Furthermore, current latent space clustering methods depend on additional clustering methods (e.g., K-means) to output the final clustering result based on learned latent representations. It’s difficult to effectively integrate low-dimensional representation learning and clustering algorithm together. The performance of distance-based clustering algorithms, such as K-means [30], is highly dependent on the selection of proper similarity and distance measures. Although constructing latent space can alleviate the problem of computing the distance between high dimensional data, defining a proper distance in latent space to obtain best clustering performance is still a challenge.

In this paper, we propose disentangle latent space clustering (DLS-Clustering), a new type of clustering algorithm that directly obtains the cluster information during the disentanglement of latent space. The disentangling process partitions the latent space into two parts: the one-hot discrete latent variables directly related to categorical cluster information, and the continuous latent variables related to other factors of variations. The disentanglement of latent space is actually performing the clustering operation, and no further clustering method is needed. Unlike existing distance-based clustering methods, our method does not need any explicit clustering objective and distance/similarity calculation in the latent space.

To separate the latent space into two completely independent parts and directly obtain clusters, we first couple the inference network and the generator of GAN to form a deterministic encoder-decoder pair under the maximum mean discrepancy (MMD) regularization [18]. Then, we utilize the weight sharing strategy, which involves the bidirectional mapping between latent space and data space, to separate the latent space into one-hot discrete variables and continuous variables of other factors. Our method integrates the GAN and deterministic Autoencoder together, to achieve the disentanglement of the latent space. It includes three different types of regularizations: an adversarial density-ratio loss in data space, MMD loss in the continuous latent code and cross-entropy loss in discrete latent code. We choose adversarial density-ratio estimation for modeling the data space because it can handle complex distributions. MMD-based regularizer is stable to optimize and works well with multivariate normal distributions [41]. Our code and models are publicly available at this link 111 after the paper is accepted.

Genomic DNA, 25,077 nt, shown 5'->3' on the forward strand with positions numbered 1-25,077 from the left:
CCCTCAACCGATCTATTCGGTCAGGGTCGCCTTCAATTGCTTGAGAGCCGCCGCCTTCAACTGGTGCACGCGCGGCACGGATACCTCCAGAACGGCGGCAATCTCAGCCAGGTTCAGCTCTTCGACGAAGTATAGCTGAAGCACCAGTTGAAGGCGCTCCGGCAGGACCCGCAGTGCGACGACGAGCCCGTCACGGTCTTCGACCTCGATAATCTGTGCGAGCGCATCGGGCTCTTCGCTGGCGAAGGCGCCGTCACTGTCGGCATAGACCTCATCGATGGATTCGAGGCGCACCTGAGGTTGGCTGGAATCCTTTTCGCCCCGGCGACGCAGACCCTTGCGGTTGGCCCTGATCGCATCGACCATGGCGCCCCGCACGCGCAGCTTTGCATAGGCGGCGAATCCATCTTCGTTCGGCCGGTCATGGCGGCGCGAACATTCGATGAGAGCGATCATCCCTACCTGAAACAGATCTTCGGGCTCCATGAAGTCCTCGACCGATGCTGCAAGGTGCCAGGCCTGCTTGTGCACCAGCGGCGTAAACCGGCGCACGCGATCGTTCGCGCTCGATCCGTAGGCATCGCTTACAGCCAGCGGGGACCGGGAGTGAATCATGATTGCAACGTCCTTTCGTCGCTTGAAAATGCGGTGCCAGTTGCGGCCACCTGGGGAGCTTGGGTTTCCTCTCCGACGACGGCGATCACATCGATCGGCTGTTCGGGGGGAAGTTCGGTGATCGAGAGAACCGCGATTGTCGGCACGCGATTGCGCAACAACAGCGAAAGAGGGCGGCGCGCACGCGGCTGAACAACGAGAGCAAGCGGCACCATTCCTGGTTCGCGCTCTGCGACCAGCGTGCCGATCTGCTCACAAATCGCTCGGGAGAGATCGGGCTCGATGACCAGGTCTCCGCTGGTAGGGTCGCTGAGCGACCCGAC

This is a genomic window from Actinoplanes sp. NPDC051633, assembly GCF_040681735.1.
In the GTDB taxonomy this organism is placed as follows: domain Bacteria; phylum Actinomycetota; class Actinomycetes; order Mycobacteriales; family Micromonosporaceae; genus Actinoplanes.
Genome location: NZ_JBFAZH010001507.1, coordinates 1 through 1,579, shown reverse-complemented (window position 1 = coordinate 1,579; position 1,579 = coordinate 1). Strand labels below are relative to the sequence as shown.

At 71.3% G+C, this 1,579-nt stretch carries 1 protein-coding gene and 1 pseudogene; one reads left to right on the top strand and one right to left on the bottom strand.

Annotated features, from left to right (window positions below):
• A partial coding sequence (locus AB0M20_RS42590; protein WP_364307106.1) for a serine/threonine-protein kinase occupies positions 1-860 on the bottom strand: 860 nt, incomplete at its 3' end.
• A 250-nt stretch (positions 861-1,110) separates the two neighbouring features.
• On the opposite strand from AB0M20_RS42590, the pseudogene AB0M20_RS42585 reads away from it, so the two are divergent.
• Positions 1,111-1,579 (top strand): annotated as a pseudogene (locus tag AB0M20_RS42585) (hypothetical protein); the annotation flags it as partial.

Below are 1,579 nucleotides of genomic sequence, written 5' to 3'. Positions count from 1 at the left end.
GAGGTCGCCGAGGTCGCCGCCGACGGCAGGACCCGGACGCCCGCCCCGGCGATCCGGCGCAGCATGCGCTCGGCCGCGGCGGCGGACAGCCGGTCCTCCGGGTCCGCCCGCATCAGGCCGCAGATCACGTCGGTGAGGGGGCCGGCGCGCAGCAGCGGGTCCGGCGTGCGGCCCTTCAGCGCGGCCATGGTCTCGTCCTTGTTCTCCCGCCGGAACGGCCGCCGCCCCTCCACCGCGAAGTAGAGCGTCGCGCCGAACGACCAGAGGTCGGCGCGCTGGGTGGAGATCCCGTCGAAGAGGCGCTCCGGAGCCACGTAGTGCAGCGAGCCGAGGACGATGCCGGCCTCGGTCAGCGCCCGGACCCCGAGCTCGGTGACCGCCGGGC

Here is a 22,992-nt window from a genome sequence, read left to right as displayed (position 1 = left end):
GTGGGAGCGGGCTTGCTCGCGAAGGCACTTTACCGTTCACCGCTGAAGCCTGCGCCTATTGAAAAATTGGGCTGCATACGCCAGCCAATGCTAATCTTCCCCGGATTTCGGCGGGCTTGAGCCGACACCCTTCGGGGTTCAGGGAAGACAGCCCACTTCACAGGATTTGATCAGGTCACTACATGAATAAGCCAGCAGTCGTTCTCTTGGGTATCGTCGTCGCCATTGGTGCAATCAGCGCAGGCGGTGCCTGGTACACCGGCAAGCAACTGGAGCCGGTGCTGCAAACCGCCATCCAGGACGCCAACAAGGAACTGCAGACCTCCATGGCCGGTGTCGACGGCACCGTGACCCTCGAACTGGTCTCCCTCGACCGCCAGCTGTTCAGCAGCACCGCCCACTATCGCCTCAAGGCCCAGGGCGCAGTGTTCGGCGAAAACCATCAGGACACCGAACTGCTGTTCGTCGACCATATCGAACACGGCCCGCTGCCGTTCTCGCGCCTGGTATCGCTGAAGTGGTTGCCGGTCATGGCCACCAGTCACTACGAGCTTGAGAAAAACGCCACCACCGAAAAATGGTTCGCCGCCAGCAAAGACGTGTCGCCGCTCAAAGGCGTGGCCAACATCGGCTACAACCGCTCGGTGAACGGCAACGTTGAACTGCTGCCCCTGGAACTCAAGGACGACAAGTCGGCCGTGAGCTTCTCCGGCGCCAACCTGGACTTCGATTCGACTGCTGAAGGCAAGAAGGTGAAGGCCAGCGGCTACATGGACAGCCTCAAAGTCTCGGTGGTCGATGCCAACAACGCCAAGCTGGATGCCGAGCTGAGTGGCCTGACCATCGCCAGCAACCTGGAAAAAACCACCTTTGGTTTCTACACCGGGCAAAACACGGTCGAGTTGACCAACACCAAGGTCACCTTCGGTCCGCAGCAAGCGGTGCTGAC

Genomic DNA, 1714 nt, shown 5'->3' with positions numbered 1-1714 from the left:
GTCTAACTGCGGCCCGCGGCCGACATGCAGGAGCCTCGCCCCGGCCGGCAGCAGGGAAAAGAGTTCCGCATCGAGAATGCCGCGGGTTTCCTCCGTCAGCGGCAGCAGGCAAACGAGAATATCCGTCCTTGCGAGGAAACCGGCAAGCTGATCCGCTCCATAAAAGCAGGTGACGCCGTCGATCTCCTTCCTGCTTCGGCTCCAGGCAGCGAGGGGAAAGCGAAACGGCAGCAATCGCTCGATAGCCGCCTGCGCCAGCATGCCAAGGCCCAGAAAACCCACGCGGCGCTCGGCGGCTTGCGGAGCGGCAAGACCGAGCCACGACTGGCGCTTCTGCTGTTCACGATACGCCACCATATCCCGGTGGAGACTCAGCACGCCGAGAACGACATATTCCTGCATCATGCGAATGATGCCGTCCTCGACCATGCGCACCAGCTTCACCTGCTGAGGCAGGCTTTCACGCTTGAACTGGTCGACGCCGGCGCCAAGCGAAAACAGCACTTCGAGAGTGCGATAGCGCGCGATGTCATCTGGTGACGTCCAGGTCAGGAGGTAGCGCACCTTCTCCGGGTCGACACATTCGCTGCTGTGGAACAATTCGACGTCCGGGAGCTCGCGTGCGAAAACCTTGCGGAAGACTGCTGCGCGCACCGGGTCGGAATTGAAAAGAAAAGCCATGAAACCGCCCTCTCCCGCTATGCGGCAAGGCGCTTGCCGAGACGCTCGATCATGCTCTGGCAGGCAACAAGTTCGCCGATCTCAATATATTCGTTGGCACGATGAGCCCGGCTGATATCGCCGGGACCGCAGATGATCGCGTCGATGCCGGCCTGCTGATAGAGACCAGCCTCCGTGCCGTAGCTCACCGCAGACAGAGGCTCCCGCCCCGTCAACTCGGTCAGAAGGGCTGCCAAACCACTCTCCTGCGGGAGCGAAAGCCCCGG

In summary, our contributions are as follows:

(1) We propose a new clustering approach called DLS-Clustering, which directly obtain clusters in a completely unsupervised manner through disentangling latent space.

(2) We introduce a MMD-based regularization to enforce the inference network and the generator of standard GAN to form a deterministic encoder-decoder pair.

(3) We define a disentanglement training procedure based on the standard GAN and the inference network without increasing model parameters and requiring extra inputs. This procedure is also suitable for disentangling other factors of variation.